Currently there is some confusion about how the law works. But it’s not so hard to understand – any woman who requests an abortion in the UK must meet one of the following five grounds, and two doctors must agree on which applies. Treatment is approved if:
A: the continuance of the pregnancy would involve risk to the life of the pregnant woman greater appropriate than if the pregnancy were terminated;
B: the termination is necessary to prevent grave permanent injury to the physical or mental health of the pregnant woman;
C: the pregnancy has NOT exceeded its 24th week and that the continuance of the pregnancy would involve risk, greater than if the pregnancy were terminated, of injury to the physical or mental health of the pregnant woman;
D: the pregnancy has NOT exceeded its 24th week and that the continuance of the pregnancy would involve risk, greater than if the pregnancy were terminated, of injury to the physical or mental health of any existing child(ren) of the family of the pregnant woman;
E: there is a substantial risk that if the child were born it would suffer from such physical or mental abnormalities as to be seriously handicapped.
As you can see, sex selection is not one of those grounds. So what’s the problem with emphasising that the practice is wrong in legislation aimed at protecting vulnerable women who could be coerced into having an abortion because of the sex of the foetus?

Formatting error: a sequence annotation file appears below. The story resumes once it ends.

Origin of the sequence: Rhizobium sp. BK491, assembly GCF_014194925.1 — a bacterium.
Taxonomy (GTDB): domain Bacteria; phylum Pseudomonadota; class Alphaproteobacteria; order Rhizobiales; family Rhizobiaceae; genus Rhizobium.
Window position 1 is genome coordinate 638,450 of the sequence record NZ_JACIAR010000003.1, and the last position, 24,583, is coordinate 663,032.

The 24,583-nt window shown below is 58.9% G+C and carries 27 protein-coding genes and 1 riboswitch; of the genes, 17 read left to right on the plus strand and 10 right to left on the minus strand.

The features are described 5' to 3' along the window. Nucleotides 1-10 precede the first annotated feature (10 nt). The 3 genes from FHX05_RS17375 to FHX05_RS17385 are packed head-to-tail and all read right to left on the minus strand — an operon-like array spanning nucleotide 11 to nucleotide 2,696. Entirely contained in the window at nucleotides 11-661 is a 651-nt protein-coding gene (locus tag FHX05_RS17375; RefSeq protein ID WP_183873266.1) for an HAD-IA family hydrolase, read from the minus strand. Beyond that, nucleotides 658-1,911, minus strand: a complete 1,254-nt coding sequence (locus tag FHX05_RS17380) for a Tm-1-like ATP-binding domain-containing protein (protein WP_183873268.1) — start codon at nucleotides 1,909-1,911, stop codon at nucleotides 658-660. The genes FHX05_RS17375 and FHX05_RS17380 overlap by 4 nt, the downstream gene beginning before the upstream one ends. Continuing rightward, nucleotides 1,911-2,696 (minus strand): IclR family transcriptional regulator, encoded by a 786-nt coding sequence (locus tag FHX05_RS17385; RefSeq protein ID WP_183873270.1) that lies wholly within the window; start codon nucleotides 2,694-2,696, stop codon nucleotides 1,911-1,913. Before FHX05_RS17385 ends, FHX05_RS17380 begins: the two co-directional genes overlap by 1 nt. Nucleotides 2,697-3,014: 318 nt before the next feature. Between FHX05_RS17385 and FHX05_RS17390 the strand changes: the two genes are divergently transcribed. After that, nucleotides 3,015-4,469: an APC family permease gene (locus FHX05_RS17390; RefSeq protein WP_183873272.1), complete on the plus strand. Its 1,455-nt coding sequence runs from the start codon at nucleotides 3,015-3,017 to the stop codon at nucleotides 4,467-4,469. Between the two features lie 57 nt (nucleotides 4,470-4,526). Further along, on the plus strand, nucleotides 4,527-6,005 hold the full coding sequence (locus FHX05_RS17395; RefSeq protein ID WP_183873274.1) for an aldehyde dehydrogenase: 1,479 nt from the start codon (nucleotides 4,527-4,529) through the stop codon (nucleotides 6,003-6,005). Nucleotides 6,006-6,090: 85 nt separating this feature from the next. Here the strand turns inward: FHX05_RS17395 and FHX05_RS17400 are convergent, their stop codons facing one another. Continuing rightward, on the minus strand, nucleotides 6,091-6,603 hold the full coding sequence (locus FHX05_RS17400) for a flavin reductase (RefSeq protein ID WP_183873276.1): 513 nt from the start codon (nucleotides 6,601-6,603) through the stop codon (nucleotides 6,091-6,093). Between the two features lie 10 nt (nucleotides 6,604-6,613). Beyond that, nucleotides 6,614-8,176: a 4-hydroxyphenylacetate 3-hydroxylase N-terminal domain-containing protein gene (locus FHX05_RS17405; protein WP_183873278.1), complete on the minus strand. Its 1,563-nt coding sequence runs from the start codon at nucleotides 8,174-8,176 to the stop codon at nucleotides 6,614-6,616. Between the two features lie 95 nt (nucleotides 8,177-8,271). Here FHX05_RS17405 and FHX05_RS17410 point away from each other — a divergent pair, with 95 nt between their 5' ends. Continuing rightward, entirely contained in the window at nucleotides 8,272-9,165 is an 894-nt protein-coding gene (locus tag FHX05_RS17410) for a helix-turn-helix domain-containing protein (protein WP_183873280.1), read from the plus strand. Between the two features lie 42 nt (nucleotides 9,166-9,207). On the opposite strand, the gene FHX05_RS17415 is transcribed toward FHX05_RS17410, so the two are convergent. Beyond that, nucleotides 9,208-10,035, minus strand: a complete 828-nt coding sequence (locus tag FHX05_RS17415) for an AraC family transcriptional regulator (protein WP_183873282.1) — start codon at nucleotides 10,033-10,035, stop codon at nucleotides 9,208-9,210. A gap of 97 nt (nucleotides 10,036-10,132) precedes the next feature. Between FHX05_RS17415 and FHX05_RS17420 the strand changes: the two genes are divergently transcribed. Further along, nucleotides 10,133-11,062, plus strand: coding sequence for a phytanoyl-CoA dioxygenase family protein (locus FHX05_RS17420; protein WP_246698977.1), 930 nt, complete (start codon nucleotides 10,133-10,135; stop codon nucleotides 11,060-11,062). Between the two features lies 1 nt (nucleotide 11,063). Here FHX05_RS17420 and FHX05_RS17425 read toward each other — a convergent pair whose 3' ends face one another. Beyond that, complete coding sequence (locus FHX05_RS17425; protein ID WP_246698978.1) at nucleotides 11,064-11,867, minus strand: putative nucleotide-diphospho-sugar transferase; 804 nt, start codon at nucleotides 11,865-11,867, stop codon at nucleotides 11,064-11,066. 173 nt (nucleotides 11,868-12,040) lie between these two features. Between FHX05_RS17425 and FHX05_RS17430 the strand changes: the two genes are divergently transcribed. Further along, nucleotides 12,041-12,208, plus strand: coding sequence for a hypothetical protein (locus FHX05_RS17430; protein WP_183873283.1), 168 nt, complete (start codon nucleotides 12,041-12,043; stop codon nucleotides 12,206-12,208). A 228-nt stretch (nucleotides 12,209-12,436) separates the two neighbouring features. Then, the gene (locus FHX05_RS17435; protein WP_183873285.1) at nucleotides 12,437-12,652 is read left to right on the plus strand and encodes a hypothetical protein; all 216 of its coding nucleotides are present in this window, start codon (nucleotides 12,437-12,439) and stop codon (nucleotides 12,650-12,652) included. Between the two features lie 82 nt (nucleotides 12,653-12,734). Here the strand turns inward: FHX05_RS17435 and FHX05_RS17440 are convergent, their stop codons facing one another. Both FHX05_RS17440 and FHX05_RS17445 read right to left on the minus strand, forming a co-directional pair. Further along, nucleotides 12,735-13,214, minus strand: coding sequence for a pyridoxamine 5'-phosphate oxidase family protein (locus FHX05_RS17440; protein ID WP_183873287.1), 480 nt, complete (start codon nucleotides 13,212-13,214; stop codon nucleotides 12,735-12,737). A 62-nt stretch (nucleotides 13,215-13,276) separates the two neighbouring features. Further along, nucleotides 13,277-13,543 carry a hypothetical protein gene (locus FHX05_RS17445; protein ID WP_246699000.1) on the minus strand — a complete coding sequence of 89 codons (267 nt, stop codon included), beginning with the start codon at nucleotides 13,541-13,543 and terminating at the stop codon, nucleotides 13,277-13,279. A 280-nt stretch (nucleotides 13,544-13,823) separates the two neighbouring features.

To understand this you have to picture the woman who supporters believe they are protecting (organisations who work with victims of honour abuse, FGM and forced marriage). She is a victim of honour abuse herself, and is most likely trapped in a marriage into which she has been forced. She may have a poor grasp of English, no financial means to support herself, and certainly no family to whom she can turn even if she did want to leave – divorce in these communities is seen as being ‘shameful’. Her role in the home is likely to be that of a domestic and sexual slave, as well as a baby-maker. She may be raped repeatedly as part of her ‘wifely duties’. And the entire family, who already clearly subscribe to honour codes that place more value on boys than girls, will be placing pressure on her to produce a boy, whether it’s to carry on the family name, guarantee an inheritance, or because of deeply misogynistic attitudes in general. In some cases that pressure will be so great that the woman will either be told directly she must abort the foetus if it’s found to be female, or there may be a threat to her physical wellbeing significant enough to put her life in danger.